MPs offered support of up to £10,000 to help with home working during coronavirus outbreak
- Credit: Archant
MPs have been offered support of up an extra £10,000 to help themselves and their staff from home during the coronavirus pandemic.
The extra budget can be used to buy equipment such as laptops and printers for themselves and staff, and will cover electricity, heating and phone bills, on top of the almost £26,000 per year allocated for their constituency offices.
MPs can refuse the offer and any spend must be accounted for using the usual protocols set by the Independent Parliamentary Standards Authority.
Richard Lloyd, the interim chair of IPSA, told MPs in a letter: 'We have agreed a series of immediate measures that we hope will provide you with the resources and flexibility to concentrate on your parliamentary duties and support your staff at this time.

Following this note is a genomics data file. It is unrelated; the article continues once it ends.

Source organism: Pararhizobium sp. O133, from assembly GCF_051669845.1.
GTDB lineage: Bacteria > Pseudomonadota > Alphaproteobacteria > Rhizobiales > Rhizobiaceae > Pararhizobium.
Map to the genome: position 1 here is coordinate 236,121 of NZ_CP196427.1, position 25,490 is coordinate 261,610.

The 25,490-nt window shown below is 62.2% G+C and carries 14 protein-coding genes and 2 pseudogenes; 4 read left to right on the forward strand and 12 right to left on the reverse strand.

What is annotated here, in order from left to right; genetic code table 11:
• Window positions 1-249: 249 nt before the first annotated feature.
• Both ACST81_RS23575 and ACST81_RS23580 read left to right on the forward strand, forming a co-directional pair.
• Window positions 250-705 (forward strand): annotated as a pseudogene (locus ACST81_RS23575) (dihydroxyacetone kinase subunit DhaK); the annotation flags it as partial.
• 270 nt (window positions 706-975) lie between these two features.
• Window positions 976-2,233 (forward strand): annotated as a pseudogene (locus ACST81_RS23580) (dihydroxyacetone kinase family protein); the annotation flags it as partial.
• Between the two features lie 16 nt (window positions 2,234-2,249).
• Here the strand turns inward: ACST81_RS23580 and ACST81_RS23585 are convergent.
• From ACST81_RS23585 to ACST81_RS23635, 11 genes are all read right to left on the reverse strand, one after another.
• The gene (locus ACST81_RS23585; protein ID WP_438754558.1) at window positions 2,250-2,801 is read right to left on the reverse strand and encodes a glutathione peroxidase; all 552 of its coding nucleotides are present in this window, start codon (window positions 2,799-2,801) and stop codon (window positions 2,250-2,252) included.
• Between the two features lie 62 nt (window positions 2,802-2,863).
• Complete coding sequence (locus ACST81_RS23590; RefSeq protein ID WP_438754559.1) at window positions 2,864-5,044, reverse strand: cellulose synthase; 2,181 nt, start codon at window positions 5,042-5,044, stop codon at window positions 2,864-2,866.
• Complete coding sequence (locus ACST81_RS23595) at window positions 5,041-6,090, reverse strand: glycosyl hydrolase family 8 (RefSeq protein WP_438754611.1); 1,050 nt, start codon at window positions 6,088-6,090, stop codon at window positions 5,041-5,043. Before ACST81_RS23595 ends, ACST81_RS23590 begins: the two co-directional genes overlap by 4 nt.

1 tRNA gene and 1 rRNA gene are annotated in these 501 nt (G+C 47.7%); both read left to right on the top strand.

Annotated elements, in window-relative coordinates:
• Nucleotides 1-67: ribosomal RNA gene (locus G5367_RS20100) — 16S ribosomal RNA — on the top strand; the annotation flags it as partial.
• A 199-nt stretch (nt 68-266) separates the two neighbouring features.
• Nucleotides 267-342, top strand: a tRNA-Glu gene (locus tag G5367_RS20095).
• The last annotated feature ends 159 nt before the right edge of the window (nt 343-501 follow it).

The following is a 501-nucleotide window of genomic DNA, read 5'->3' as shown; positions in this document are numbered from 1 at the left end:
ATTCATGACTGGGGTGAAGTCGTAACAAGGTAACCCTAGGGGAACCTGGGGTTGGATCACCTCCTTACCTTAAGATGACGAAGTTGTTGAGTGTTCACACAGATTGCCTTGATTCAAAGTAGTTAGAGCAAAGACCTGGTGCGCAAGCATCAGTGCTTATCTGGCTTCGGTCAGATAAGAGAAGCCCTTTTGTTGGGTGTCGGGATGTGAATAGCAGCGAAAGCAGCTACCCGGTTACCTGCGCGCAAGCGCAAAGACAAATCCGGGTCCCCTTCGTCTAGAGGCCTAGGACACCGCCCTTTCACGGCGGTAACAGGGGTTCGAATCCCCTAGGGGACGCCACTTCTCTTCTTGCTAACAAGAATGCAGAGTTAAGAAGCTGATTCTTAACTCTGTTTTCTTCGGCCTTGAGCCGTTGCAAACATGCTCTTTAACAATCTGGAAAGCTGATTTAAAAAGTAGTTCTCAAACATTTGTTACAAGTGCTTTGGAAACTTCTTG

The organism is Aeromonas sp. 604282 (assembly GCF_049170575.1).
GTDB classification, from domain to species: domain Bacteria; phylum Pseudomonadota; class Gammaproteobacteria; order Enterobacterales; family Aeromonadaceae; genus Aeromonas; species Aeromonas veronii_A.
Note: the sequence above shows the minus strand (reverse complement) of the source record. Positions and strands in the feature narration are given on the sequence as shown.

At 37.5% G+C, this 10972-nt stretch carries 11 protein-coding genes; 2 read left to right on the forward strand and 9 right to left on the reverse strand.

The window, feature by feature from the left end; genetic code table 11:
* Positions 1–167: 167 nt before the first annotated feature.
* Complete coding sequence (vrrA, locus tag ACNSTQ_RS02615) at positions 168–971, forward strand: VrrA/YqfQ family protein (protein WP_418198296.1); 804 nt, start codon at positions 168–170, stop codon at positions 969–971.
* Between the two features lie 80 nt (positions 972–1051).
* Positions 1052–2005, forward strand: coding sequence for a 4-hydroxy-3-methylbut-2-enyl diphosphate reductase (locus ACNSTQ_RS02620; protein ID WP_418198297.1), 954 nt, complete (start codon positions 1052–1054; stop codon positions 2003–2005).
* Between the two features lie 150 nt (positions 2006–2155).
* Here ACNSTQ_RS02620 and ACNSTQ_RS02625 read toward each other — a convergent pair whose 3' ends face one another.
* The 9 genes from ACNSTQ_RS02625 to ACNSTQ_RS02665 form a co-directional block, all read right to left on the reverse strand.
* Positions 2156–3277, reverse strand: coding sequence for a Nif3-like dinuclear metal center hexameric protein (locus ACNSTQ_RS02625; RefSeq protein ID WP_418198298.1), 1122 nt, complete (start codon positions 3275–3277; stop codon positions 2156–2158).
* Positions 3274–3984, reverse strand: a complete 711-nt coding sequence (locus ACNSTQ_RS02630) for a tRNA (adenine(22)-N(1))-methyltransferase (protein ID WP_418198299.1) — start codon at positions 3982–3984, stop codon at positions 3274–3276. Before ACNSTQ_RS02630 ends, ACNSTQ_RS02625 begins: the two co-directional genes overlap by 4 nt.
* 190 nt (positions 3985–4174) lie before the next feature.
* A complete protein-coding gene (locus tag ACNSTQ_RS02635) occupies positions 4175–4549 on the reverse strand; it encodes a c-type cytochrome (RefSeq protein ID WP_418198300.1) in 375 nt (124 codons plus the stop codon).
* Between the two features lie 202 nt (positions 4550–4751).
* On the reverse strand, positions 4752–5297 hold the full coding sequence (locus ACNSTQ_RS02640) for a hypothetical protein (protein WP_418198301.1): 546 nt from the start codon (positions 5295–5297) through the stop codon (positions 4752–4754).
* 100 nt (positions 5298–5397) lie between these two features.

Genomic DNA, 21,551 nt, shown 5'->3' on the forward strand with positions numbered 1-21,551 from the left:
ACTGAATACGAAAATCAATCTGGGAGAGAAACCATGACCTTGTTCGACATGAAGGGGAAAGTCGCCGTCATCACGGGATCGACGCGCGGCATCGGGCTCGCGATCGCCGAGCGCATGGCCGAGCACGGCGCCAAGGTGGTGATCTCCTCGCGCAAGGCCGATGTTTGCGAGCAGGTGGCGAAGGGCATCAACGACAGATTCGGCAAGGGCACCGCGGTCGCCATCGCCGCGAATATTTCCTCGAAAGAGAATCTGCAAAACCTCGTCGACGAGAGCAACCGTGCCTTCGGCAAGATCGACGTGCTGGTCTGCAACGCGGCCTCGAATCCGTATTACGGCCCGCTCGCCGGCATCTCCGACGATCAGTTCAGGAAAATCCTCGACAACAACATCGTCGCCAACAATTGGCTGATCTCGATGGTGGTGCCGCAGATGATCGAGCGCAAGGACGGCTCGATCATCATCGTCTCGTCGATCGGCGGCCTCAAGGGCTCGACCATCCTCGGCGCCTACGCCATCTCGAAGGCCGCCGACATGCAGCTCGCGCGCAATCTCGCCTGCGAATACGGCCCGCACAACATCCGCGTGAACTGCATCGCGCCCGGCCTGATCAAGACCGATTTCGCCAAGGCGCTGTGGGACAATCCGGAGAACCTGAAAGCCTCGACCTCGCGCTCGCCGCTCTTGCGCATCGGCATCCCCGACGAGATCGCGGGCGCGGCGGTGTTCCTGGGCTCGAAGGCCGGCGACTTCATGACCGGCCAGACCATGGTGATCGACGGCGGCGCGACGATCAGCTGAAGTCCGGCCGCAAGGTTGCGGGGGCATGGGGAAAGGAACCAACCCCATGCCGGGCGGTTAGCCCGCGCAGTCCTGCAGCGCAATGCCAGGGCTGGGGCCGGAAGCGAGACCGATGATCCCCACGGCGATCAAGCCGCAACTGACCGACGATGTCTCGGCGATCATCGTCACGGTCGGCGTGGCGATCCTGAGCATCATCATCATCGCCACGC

'There will be an immediate increase of £10,000 to your office costs budget. 'This is to cover any additional costs you may incur to set up working remotely as a result of coronavirus. This extra budget will be available until March 2021.'
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However there has been concerns that it will be seen by the public as 'crude', if the full circumstances are not explained, especially after politicians continued to keep the level of statutory sick pay at £94.25 a week.
Recently health secretary Matt Hancock admitted he would not be able to live on the amount that the government paid.
Sir Alistair Graham, former chairman of the committee on standards in public life, told the Times: 'I think the public may be slightly puzzled as to why what looks like a generous payment of this nature has been made without first doing a bit more research into what the actual costs are.'
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An IPSA spokesperson said: 'Most MPs' staff moved at very short notice from being based in Westminster, or in a constituency office, to working from home. Many staff were not set up for home working, nor for supporting constituents remotely. This additional funding is to help them make that transition, while they deal with a huge increase in workload from distressed constituents as a result of coronavirus issues.'
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